Chester County Republican is lead sponsor on bill that proposes major changes for new state employees, teachers
By Mike McGann, Editor, The Times
Pension reform took front and center in a press conference featuring local State Representative Chris Ross (R-158) and Gov. Tom Corbett in Harrisburg, Tuesday.
Ross, the Chester County Republican, is leading the fight in the state House of Representatives for Corbett’s pension reform plan, and serves as the bill’s house sponsor.
As presented the bill would swap new public employees (those hired after either January — for state workers — or July — for public school employees — or 2015) from a traditional pension into a system more akin to a 401K plan, while reducing future accumulation of benefits for current employees. No current benefits would be changed by the plan, nor would current retirees see any changes. In the near term, school districts, the state and other public bodies would see a slowdown in the rate of increase in pension contributions for the next three years.
“Pennsylvania’s pension funding situation is quickly reaching a crisis,” Ross said. “Something must be done soon to bring these costs into line. Failure to do so would not only be irresponsible, but would threaten our schools and the state’s ability to meet its obligations.”
He acknowledged that making these changes was not universally popular — that hundreds of state employees and local teachers have contacted him to express either concern or opposition to the governor’s plan — and he admitted that changes might be “painful” for some.
“It’s going to be a little unpopular,” he allowed.
The governor, in thanking Ross for spearheading the effort in the house, said action needed to be taken immediately. Corbett said that his administration had little option but attempting to address the issue immediately.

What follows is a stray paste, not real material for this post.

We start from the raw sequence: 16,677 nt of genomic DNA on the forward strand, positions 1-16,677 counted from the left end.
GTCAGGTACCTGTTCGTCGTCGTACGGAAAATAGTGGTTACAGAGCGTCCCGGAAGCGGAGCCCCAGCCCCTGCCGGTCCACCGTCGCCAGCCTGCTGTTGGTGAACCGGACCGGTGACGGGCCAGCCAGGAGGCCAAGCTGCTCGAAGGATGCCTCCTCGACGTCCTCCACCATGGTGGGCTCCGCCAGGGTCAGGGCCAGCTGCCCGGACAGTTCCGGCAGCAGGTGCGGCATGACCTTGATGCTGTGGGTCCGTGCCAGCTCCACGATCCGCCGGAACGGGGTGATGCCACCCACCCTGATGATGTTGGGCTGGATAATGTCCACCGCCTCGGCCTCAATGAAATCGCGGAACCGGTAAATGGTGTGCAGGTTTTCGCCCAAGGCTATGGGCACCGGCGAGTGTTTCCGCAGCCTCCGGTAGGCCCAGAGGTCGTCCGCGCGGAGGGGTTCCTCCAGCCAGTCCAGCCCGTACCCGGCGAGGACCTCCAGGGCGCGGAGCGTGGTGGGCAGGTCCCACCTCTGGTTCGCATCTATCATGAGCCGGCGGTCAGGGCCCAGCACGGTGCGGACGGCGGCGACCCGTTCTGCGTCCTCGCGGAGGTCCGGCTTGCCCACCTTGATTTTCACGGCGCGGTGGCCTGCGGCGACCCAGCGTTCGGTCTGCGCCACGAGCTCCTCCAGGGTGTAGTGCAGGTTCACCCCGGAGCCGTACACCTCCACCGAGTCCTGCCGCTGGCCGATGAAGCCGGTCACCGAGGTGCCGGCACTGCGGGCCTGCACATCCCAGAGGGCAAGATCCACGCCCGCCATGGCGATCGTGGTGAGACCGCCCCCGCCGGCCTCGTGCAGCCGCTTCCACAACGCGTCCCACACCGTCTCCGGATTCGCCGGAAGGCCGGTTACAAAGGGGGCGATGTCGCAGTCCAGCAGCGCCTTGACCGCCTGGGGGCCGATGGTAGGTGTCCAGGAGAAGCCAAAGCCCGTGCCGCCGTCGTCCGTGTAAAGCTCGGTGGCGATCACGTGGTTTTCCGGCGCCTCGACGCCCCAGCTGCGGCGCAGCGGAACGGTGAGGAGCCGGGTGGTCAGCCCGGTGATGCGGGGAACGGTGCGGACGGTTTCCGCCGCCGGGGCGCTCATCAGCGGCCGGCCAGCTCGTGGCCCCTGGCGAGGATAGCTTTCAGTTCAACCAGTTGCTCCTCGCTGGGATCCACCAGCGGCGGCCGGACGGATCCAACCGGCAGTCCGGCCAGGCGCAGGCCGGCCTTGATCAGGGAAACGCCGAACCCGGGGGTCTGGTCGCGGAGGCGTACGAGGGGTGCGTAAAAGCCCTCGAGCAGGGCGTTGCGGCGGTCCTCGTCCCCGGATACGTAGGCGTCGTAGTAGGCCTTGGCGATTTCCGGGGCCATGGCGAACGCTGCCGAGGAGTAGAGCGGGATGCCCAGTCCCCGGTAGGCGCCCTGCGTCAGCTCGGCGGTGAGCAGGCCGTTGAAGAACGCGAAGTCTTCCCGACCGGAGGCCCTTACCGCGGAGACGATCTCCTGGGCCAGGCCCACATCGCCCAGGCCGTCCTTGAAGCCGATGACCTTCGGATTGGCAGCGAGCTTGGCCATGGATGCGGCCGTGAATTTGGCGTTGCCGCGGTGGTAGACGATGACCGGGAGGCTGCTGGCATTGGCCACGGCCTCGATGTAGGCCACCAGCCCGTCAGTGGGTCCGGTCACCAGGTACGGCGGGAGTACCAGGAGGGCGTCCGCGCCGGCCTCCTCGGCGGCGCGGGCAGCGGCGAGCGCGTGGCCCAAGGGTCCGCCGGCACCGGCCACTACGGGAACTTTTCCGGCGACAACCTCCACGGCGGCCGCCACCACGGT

“This is an issue we didn’t go looking for,” Corbett said of the pension issue. “But it is staring us in the face.”
He said that the reductions in pension rates would save school districts some $138 million in the near term, and slow both the increase of tax hikes or cuts to staff and program in schools.
“New calculations show that our unfunded liability has risen to a staggering $47 billion,” Corbett said. “We can no longer ignore our debt to Pennsylvania. We must take action now.”
Even if passed by the legislature, the proposed changes would still face likely court review — the state Constitution prevents reduction of pension benefits. Corbett is arguing that refers to already accrued benefits, as opposed to changing future earnings and benefits.
And he admits none of the public unions support the effort.
Tuesday, Pennsylvania State Education Association President Mike Crossey said in a statement that the plan could expose the state, school districts and ultimately, taxpayers to more, not less, liability.
“The only news to report on the governor’s plan is that it is as bad today as it was when he first announced it in February,” Crossey said. “It’s a ‘lose-lose’ proposition based on unattainable assumptions that will cost taxpayers more in the long run.”
Crossey also questioned whether switching new hires to a 401-style defined contribution plan would actually create a bigger problem for the existing pension plan fund, cutting it off from pension funds from younger workers.
“The governor wants to run two pension systems for the price of one, but it can’t be done,” Crossey said. “This will cost taxpayers more and won’t do anything to clear the pension debt. Plans like this are what caused the problem in the first place.”
The changes would build on Act 120 of 2010 and extend to existing employees some of the changes and limits placed on new hires at that time: specifically reducing the multiplier to 2.0 from 2.5, basing final pension numbers on a larger number of years and capping the pension amount to a fixed percentage — 110% — of their salaries during their final four years of employment. Employees would be allowed to “buy up” the multiplier back to 2.5 through additional payments into the pension fund.
New hires would see the biggest changes, moving from a definted benefit plan to a defined contribution plan — a 401A retirement plan. Consistent with the defined benefit plans currently in use, state employees would be required to contribute 6.25 percent of their salary to the plan, while public school employees would be expected contribute at least 7.5 percent.
Ross expressed confidence that the house would be able to take up this bill, as well as those concerning liquor privatization, Corbett’s transportation bill as well as the new state budget before the legislature adjourns for the summer on June 30.